“I thought he blended in well,” said Wallie Jones, who was a senior middle infielder when Bradley played on the varsity in 1969. “I was married at the time and didn’t live in the Athletics dorms, so I wasn’t around the guys a lot off the field. I thought he was a likeable guy. I never saw him pouting or complaining about not playing much. I didn’t know him very well away from the ballfield. I felt like he was treated like the rest of us on the team from the coaches, but I wasn’t in his shoes.”

“I’m sure he had to feel a lot more pressure,” said Tommy Jones (1969, 1970), brother of Wallie and a fellow teammate. “What stands out to me was that he had such class. He handled those pressures. I know he heard some things that probably were not right. Those were volatile times. I don’t suggest that I handled it very well.

“We had long bus rides. I sat by him sometimes. He would pick up his books and study on road trips. That was unheard of with our group! I admire the guy. He was there for an education. He knew that he would be the first black guy here (for sports). He would carry food on the bus that was from his parents. He would offer some of it to me. We got a stipend for food, but it wasn’t a lot. I do remember thinking this guy would be a politician because he was never confrontational. He was under a spotlight in a way. He did a magnificent job of navigating all of that. I never heard him complain.”

“He was a great teammate,” said Joseph Land (1968-1970), who was a former pitcher and later a catcher, as well as team captain for the Gamecocks as a senior. “He had that winsome personality. He was a terrific athlete. He was fast. He had all the skill sets. He could run, and he could hit. He was kind of the Jackie Robinson of our team.

“It was a different time. I’m sure he had to go through some things that we didn’t have to go through. As teammates, I didn’t see him any differently than anybody else because the guy could play. I was glad to have him.”

Bradley noted that fan reaction at games was mixed as well.

“There were a number of instances where threats were made and negative cheers made off the field,” Bradley said. “There was never an incident on Carolina’s field but there was an ‘N’ word yelled out at a Georgia Southern game.

“The next year, we went to a restaurant one time in Georgia and the waiter came over and told me that I couldn’t eat there. Coach said, ‘sorry Linny.’ He gave us fifty bucks and told us to meet them back at the hotel. So, me and my two buddies found another place to eat and went back to the hotel.”

Bradley played on the varsity team in the spring of 1969, and although he didn’t play much, he wasn’t discouraged.

“I was quite proud of my accomplishment just to make the team and contribute in any way that I could,” Bradley said. “During my first varsity year, there were only two times where I appeared in a game. There were a number of games where I was inserted in the games late as a defensive move, but no record was recorded of those appearances. Even though it was not full of highlights, I was very proud to have this great opportunity to play as a Gamecock.”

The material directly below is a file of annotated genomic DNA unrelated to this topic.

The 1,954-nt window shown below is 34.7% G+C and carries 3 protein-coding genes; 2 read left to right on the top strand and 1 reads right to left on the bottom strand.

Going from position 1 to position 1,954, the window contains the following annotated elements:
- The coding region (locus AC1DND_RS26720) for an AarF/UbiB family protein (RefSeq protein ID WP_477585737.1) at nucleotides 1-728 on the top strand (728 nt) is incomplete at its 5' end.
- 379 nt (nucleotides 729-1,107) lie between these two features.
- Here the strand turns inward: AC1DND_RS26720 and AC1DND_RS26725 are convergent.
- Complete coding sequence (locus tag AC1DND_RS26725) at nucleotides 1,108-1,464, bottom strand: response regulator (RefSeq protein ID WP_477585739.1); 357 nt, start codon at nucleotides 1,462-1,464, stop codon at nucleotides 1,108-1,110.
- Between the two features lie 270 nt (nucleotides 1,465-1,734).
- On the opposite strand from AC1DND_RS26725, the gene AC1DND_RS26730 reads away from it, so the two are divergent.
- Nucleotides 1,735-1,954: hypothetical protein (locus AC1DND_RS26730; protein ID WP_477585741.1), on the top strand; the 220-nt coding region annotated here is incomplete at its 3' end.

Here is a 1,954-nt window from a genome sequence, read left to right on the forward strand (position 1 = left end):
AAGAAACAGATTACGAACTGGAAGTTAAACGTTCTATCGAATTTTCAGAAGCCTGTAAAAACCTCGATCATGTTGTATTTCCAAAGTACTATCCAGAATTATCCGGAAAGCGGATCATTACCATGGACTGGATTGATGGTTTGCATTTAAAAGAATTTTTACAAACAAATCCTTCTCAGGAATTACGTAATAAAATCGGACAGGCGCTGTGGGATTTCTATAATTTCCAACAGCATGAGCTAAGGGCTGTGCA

Carolina baseball didn’t have the facilities nor the huge fan base that the program enjoys now.

“We might have had a couple hundred people at the most at our games,” Bradley said. “The focus was on football and basketball in those days.”

Bradley was excelling in the classroom as he studied engineering, but conflicts with classes and his athletics schedule, in addition to difficulty in getting to and from games and practices, which were held at the old Sarge Frye Field as well as Capital City Stadium off campus, forced him to make a decision.

“I did not have transportation in order to get to morning classes back on campus,” Bradley said. “We had practice twice a day before the season started, so I had to arrange my classes around practice. I would get to my classes just by my desire to get there because I had to walk. My classmates used to just drive on past me. There wasn’t the campus transportation back then.

“I met with the coaches and the Engineering Dean to resolve the conflict but was unable to solve the problem (without changing his major). The engineering department offered me a work study assignment to make up for the lost scholarship, and I decided since the engineering school was trying to help me that this might be the best solution. So, during midyear 1970, I left the team and finished my degree with the help of work study and summer work. I chose education over athletics. This worked out to be the best solution for all.”

After graduating from South Carolina in 1972, Bradley accepted a job as a project engineer with Mobil Oil Corporation out of Philadelphia. He worked in a number of technical assignments with Mobil and with Exxon after it merged with Mobil in 1999 for 35 years.

“My career was exciting and provided me the opportunity to travel to more than 60 countries and a variety of cultures in Europe, Africa, Asia, Middle East and South America,” Bradley said. “The same lessons that I learned in college, I took those right into my work. The amount of risk taking, and the ability to discuss things and come up with solutions helped me in my career, which eventually got me up to an executive level.

“I was a member of the Society of Civil Engineers and the American Petroleum Institute. Other activities included serving with Alpha Phi Alpha in providing community services in the Washington D.C. area. I also served as an inaugural member of the Black Engineer of the Year Award and Recognition Program in Baltimore, Maryland.”

Bradley continues to be involved in his community through his work with The First Tee of the Coastal Carolinas and Seaside United Methodist Church.

Lindell Bradley’s baseball career as a Gamecock is not over, however. He will be at Founders Park to throw out the first pitch for South Carolina’s game against Kentucky on Sunday, April 28.

Now retired, Lindell and Linda have three children and six grandchildren.

PHOTOS (L-R): 1.) Lindell and Linda with their children James, Karen, and Linny. 2.) Linda and Lindell with grandkids Dillon, Cameron, & Jackson. 3.) Daughter Karen with husband Lewis and Bradley’s granddaughter Lauren. 4.) Grandson James. 5.) Granddaughter Brianna. 6.) Lindell Bradley